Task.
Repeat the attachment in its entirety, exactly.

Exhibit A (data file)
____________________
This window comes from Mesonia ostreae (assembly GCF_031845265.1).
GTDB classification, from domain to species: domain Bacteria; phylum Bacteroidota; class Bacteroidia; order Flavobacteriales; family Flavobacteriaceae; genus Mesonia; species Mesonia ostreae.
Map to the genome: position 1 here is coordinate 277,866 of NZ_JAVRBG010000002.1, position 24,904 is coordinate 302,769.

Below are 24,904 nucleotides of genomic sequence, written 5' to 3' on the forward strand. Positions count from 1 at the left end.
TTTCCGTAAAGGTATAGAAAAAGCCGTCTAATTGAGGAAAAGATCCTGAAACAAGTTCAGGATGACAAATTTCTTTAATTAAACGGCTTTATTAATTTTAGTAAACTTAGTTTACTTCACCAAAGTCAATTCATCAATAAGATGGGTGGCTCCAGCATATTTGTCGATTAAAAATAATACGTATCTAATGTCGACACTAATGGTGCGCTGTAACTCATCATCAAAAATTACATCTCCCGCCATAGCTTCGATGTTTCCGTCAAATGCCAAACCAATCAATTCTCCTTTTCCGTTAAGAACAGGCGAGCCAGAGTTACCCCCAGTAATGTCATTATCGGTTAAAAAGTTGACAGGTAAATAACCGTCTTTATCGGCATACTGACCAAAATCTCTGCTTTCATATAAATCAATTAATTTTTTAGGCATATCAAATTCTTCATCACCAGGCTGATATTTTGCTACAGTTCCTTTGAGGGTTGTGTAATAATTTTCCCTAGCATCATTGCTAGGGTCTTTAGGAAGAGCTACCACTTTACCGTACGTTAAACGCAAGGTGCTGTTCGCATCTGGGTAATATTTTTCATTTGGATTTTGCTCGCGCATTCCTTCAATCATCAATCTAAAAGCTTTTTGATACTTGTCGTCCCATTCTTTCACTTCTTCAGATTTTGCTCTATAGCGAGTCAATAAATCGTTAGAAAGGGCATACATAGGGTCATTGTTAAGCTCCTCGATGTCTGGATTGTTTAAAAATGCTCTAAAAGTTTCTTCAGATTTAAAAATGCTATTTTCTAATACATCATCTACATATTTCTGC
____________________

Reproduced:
This window comes from Mesonia ostreae (assembly GCF_031845265.1).
GTDB classification, from domain to species: domain Bacteria; phylum Bacteroidota; class Bacteroidia; order Flavobacteriales; family Flavobacteriaceae; genus Mesonia; species Mesonia ostreae.
Map to the genome: position 1 here is coordinate 277,866 of NZ_JAVRBG010000002.1, position 24,904 is coordinate 302,769.

Below are 24,904 nucleotides of genomic sequence, written 5' to 3' on the forward strand. Positions count from 1 at the left end.
TTTCCGTAAAGGTATAGAAAAAGCCGTCTAATTGAGGAAAAGATCCTGAAACAAGTTCAGGATGACAAATTTCTTTAATTAAACGGCTTTATTAATTTTAGTAAACTTAGTTTACTTCACCAAAGTCAATTCATCAATAAGATGGGTGGCTCCAGCATATTTGTCGATTAAAAATAATACGTATCTAATGTCGACACTAATGGTGCGCTGTAACTCATCATCAAAAATTACATCTCCCGCCATAGCTTCGATGTTTCCGTCAAATGCCAAACCAATCAATTCTCCTTTTCCGTTAAGAACAGGCGAGCCAGAGTTACCCCCAGTAATGTCATTATCGGTTAAAAAGTTGACAGGTAAATAACCGTCTTTATCGGCATACTGACCAAAATCTCTGCTTTCATATAAATCAATTAATTTTTTAGGCATATCAAATTCTTCATCACCAGGCTGATATTTTGCTACAGTTCCTTTGAGGGTTGTGTAATAATTTTCCCTAGCATCATTGCTAGGGTCTTTAGGAAGAGCTACCACTTTACCGTACGTTAAACGCAAGGTGCTGTTCGCATCTGGGTAATATTTTTCATTTGGATTTTGCTCGCGCATTCCTTCAATCATCAATCTAAAAGCTTTTTGATACTTGTCGTCCCATTCTTTCACTTCTTCAGATTTTGCTCTATAGCGAGTCAATAAATCGTTAGAAAGGGCATACATAGGGTCATTGTTAAGCTCCTCGATGTCTGGATTGTTTAAAAATGCTCTAAAAGTTTCTTCAGATTTAAAAATGCTATTTTCTAATACATCATCTACATATTTCTGC